Fixed Line Telecommunications Services
The main operator of the fixed telecommunications network in Lebanon is Ogero (Organisme de Gestion et d’Exploitation de l’ex Radio Orient), which is a public establishment of industrial and commercial nature, which was created in 1972 to manage and operate the telegraph and submarine networks of the now defunct Franco-Lebanese Radio Orient company. Since 1996, fixed telecommunications services have been provided by the MOT through Ogero whose role includes the operation, maintenance, sales, marketing and billing of the fixed line network.
Law 431 (EN – AR) calls for the establishment of a state-owned operator, Liban Telecom, through the merger of the operations of Ogero and two directorates of the Ministry of Telecommunications. The new company, Liban Telecom, would be an integrated telecom operator to whom a comprehensive telecommunications license will be issued, allowing it to provide services which include fixed and mobile telephony, local and international communication, voice and data access, pay phones, emergency call services, dial-up and printed directory information services.
It is left to the Telecommunications Regulatory Authority (TRA) discretion to grant to Liban Telecom exclusive rights over basic fixed voice service, public international voice service, telex and telegraph services, for up to five years from the date of its establishment.
Following Liban Telecom’s corporatization, Law 431 (EN – AR) calls for its partial privatization through the sale of 40% to its shares to a strategic investor within two years of its establishment. The subsequent sale of the remaining shares is left to the discretion of the Council of Ministers.
Telecommunications Regulatory Authority
Law 431 (EN – AR) calls for the establishment of a Telecommunications Regulatory Authority (TRA) endowed with the legal personality, administrative and financial autonomy. The TRA is composed of the Chairman and four members, who should be dedicated to office on full time basis and appointed by Decree in Council of Ministers for a non-renewable, and non-extendable term of five years. The TRA main duties include issuing, amending, suspending, and withdrawing licenses as well as supervising their execution, while encouraging competition and ensuring market transparency.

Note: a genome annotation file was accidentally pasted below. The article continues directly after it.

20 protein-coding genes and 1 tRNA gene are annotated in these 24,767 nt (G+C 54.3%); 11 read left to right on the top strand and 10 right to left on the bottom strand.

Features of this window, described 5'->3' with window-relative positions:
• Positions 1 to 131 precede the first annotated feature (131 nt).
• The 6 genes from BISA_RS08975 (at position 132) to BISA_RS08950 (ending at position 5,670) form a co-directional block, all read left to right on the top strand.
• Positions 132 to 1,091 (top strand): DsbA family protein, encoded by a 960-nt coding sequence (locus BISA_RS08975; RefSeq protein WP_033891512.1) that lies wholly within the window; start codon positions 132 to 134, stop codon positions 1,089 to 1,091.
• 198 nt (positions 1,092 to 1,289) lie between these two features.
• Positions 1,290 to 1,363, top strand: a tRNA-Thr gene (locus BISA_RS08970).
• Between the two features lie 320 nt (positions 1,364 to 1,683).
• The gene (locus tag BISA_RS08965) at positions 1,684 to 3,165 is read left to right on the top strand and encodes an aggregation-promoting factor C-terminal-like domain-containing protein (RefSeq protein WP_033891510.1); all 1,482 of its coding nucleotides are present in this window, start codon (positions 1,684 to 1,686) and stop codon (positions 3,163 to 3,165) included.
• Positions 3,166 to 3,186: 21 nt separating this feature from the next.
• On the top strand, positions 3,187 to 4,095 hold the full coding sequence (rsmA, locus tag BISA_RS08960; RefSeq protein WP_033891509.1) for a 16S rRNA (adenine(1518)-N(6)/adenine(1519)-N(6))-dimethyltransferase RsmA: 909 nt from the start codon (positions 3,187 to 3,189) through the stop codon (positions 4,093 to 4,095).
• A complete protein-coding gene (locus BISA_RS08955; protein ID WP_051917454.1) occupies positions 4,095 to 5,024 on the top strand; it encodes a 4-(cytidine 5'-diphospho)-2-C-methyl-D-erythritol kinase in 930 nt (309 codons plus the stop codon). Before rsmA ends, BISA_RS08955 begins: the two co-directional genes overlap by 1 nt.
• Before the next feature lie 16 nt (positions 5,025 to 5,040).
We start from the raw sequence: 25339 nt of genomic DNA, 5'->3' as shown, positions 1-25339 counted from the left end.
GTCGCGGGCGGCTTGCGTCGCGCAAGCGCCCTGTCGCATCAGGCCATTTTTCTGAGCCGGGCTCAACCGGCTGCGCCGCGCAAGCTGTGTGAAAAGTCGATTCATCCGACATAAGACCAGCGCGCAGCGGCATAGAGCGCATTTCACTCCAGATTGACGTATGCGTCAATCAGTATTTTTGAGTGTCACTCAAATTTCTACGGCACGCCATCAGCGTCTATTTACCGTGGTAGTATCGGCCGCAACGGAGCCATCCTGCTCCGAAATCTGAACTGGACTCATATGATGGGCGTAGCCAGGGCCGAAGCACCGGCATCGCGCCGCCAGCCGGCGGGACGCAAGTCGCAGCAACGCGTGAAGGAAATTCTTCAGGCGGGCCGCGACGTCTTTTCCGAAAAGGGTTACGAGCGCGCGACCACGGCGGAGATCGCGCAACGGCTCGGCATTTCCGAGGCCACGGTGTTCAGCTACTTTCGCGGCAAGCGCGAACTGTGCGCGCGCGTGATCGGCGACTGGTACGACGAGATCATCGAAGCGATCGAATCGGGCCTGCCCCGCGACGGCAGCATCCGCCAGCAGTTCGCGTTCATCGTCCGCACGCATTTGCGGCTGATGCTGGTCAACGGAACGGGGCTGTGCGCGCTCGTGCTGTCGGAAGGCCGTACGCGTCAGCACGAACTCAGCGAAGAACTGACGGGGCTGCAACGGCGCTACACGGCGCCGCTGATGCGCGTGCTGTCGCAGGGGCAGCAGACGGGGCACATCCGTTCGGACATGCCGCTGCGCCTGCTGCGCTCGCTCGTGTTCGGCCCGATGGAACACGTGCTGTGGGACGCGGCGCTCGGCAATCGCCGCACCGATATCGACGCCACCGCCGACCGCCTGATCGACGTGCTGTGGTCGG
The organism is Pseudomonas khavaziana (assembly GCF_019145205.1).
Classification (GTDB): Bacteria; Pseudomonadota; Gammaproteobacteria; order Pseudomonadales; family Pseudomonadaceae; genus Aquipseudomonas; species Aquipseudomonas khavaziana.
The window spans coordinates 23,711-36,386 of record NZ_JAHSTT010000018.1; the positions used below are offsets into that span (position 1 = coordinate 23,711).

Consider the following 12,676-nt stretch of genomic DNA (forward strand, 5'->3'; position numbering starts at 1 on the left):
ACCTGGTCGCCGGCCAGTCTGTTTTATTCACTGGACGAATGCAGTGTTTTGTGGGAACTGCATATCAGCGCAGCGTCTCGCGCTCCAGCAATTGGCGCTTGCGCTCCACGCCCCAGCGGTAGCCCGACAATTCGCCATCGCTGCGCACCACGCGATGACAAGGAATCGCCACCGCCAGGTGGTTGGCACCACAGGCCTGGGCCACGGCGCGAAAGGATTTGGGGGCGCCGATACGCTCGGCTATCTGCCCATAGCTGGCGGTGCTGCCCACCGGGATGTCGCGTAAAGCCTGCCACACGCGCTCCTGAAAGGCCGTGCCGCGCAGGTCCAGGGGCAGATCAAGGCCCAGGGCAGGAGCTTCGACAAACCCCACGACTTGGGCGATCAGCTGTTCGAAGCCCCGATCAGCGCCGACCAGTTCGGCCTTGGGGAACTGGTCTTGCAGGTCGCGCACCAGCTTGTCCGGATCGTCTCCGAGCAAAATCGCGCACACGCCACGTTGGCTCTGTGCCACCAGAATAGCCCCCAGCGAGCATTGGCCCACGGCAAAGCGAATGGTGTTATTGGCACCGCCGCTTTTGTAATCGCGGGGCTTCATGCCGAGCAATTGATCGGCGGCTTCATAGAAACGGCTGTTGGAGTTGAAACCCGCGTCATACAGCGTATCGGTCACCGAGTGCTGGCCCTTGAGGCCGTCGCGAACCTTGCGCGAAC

The Telecommunications Law gives the TRA the mandate and the responsibility to issue regulations pertaining to competition, interconnection, dispute resolution, pricing, quality of service, consumer affairs, spectrum, and any matter which the TRA considers necessary to meet the objectives of the Telecommunications Law.
The TRA members and chair were appointed in February 2007 for a 5 year term. Since then, several regulations were issued and TRA was fully operational until February 2012, time by which the last board members left office.
Mobile Telecommunications Services
The mobile telecommunications sector was launched in Lebanon in 1994 when the Government entered into Build Operate Transfer (BOT) undertakings with two operators, Cellis (67% owned by France Telecom) and LibanCell, to offer GSM services for a period of 10 years and 3 months, with an extension clause for another two years.
In 1998, as this sector witnessed an unforeseen rise in actual demand, dispute arose between the operators and the Government: operators were accused of breaching the contract as the number of subscribers exceeded the 250,000 cap and of transferring revenues falling short of the amount due by revenue sharing scheme. Facing such dispute and its ensuing litigation, the government decided on June 16, 2001 to terminate the BOT contracts prior to their expiration. While their rights to their outstanding claims and a fair and equitable compensation were preserved, the operators brought the dispute to international arbitration. All litigation issues related to the termination of the BOT contracts have been closed to date.
Following the termination of the BOT contracts, two joint stock companies Mobile Interim Company 1 S.A.L. (MIC1) and Mobile Interim Company 2 S.A.L. (MIC2) were established on behalf of the Ministry of Telecommunications to hold the mobile sector assets which reverted to the Government in 2001. The shares of MIC1 and MIC2 are registered in the name of two banking institutions acting as fiduciary for the Republic.
After two attempts of privatization through the sale of assets and issuance of licenses in 2003 and 2007, the mobile telecommunications sector’s network assets remain today fully owned by the government. The Ministry of Telecommunications has been in charge of conducting tenders for the award of management contracts, alternated with frequent extensions to guarantee the continuity of service amidst recurrent delays in tender execution. The two mobile businesses are currently managed by two private mobile operators, Kuwait’s Zain group and Egypt’s Orascom.